Before you are married, you think love and lovey feelings will sprout out of you like old-man ear hair and bubble up like the oil when Jethro shoots the ground in the intro to every episode of Beverly Hillbillies. Spoiler alert – it doesn’t happen that way. Now I’m sure we would always be this romantic if we lived in Paris. Or if WWII had just ended.
Some of the best advice I’ve ever heard about marriage is this – Love is a choice you make every day. Choose to love your spouse despite all of your shortcomings and all of theirs, despite the circumstances, and despite your preferences. And we can love because God first loved us (1 John 4:19). I will grant you that marriage has a lot of legwork, like getting chocolates and roses, romantic movies and crazy expensive dinners … and in some cultures, slaughtering a chicken or giving her camels. But what about the not-so-surface-level stuff?
Couples that make it in marriage wade through the same crap as everyone else – the only difference is they don’t let it take their marriage down. One of the two will stand up and fight for what is right every time. One of them will take their problem back to the Gospel, repent, and open up the gates for the other one to get rid of their stupid pride and do the same.
It is not just about dealing with difficult situations when they arise – 7 1/2 times out of 10, you are reacting too late. (I made that statistic up.) It is also about being proactive to work on communication, dealing with conflict, and working out how to resolve a fight before the inevitable fights that matter. Preventative maintenance, just like with your house and your body, is also key to marriage. When I say “Preventative Maintenance,” I don’t mean doing what you know you should do just because it will save you trouble down the road. Just like with the Gospel and being a Christian, “doing” is not about drudgery or what you know you should do, but “being” – experiencing God’s love and acceptance, and out of that love, responding with joy with acts of grace, kindness, and love. Because the fights, the disagreements, the arguments, maybe even a little eye-rolling – it will all come. And you know why? Because it’s been following you all your life and all my life, and you are the common denominator in all of your dysfunctional relationships. You. And Me. Yaigh! I thought that would brighten your day!
So why do I tell you all of this? Well, because this leads me to:
1. Having Prep time. I need 2 hours a week to write handwritten notes of love and encouragement, write draft e-mails from the book Water of the Word, Valley of Vision, C.H. Spurgeon’s Daily Dose, and others. So I take Sunday mornings from 7am – 9am to do all this. Also, it is my privilege to plan a date night (always on Friday nights … unless it is Monday night), knowing that this night is for talking, connecting, sharing, and trying to know my wife more. So I go in knowing that I need to be attentive, talkative, and focused on the conversation … hey, some guys need to know that ahead of time. I’m one of them. I’m not ashamed.2. Picking a book of the Bible to study together, then consistently setting times to read and talk through Scripture. This is impossible to do if I am not in a regular study of the Word. And I don’t think my wife wants me to teach her so much as open the dialogue to talk through the Scriptures. I’m thinking Hebrews, then Psalms.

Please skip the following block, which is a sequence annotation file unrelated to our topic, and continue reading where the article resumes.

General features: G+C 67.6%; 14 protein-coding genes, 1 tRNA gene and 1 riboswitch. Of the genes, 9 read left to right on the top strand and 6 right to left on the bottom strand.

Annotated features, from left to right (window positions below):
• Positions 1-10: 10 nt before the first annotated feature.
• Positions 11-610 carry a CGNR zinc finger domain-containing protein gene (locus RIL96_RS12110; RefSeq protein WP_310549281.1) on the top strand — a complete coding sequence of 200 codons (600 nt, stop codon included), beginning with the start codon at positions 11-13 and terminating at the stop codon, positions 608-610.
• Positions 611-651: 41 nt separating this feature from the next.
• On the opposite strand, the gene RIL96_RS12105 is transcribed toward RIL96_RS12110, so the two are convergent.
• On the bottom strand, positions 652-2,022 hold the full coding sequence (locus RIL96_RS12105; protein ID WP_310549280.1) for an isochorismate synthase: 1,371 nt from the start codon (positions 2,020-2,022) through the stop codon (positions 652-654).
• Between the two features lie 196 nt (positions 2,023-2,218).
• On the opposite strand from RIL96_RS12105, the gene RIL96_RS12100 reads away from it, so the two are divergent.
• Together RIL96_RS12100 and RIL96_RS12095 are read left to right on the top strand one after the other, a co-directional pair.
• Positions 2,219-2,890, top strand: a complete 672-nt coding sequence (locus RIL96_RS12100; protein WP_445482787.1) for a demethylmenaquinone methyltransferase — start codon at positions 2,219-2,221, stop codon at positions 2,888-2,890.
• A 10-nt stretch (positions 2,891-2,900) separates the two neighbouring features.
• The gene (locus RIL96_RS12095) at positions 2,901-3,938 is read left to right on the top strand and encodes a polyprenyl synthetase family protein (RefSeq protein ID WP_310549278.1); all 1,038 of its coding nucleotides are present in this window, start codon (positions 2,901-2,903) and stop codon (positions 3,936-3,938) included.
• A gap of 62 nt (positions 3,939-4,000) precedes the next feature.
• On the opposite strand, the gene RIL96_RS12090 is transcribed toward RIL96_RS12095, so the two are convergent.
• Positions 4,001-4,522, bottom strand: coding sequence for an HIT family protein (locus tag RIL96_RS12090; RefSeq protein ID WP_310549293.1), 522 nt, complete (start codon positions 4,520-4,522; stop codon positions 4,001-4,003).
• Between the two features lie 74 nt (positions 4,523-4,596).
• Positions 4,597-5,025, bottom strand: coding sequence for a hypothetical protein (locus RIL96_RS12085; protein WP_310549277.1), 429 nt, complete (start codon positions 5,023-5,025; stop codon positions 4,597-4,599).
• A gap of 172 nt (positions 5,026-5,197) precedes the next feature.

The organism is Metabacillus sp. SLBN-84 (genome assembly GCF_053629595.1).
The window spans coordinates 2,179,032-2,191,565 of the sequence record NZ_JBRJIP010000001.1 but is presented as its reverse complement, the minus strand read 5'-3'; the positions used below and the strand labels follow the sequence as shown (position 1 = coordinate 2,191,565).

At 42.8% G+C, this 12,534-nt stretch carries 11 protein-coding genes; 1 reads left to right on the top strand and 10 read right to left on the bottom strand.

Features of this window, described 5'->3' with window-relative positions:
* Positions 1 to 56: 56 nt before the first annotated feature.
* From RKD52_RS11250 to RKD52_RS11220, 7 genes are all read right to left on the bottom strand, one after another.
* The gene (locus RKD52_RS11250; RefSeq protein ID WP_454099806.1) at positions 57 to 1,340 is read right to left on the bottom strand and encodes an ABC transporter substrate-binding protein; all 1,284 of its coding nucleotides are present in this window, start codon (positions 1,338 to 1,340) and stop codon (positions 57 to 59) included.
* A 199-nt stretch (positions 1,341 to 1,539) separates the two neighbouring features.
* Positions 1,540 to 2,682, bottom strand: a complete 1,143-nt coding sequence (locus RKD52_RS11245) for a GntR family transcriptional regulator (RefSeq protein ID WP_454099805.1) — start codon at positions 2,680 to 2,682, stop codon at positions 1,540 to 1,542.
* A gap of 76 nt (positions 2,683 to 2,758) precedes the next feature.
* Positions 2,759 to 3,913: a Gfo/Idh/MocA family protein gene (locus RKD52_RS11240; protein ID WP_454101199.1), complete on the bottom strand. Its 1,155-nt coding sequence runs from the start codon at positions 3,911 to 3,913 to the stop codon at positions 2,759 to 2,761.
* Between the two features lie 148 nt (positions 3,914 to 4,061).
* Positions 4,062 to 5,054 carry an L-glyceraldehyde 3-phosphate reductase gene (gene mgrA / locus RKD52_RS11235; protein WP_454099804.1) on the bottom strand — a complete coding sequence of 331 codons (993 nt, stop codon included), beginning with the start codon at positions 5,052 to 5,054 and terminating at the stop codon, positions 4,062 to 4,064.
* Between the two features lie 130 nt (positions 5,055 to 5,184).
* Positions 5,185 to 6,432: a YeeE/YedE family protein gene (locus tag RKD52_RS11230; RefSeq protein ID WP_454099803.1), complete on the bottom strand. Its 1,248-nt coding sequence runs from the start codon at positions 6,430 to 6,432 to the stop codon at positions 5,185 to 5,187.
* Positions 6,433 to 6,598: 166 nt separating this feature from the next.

3. Praying together. I don’t know why, but this one is difficult for me. I’m not sure if I am embarrassed to pray with my wife, if it is a spiritual attack, or if I am not praying enough in my personal life so that it overflows into my relationship with my wife, but I am terrible at this. Seriously – pray for me to pray more. I need prayer.
4. Worship together. I play the guitar and used to lead worship. I learned to play the guitar so that I could worship on my own, and now that I’m married, I want to invite my wife into my personal worship time. As awkward and scary as that might seem, I’m excited to see what God does with that.
It is weird to say “Lead my home spiritually.” It sounds so grownup. And I don’t feel like a grownup most days. I think of myself as if I were still in college. I don’t always remember that I’m 30, that I have a steady job, or that 1/3 of my life is spent at that job, or that I am about to take on the largest debt I will (hopefully) ever have in a house. I’ll be honest – I’m no pro at being a great husband. I mess up much more than I succeed at being a godly husband for my wife. The important thing is to learn from every mistake so you don’t keep repeating it. I haven’t even been married that long – just 2 1/2 years. But I’ve seen great marriages and horrible ones, and one of the huge differences I see between the two is how much thought, planning, conversation, and work is put into the every day, common, run-of-the-mill events all of us experience. As Paul David Tripp says, most of us have 4 or 5 “big” moments in our lives, and 99.99% of our lives consists of “small” moments. If we live and prepare only for those big moments, we will miss our lives. But if we live a cultivate for the small moments, we will actually live the life we are living, instead of waiting to live the life we wish for.
So get out there and live in, prepare for, talk through, and figure out how to enjoy your life, i.e., your small moments. When your wife starts talking to you, stop what you are doing, put down your stupid cell phone and engage her in conversation. Make time to plan out encouragement for her every day of the week. When you find yourself sitting in front of the TV while eating dinner, think about turning it off and actually hanging out with your wife. You may find that you are not so bad at living a “small” life, and practice only makes you better.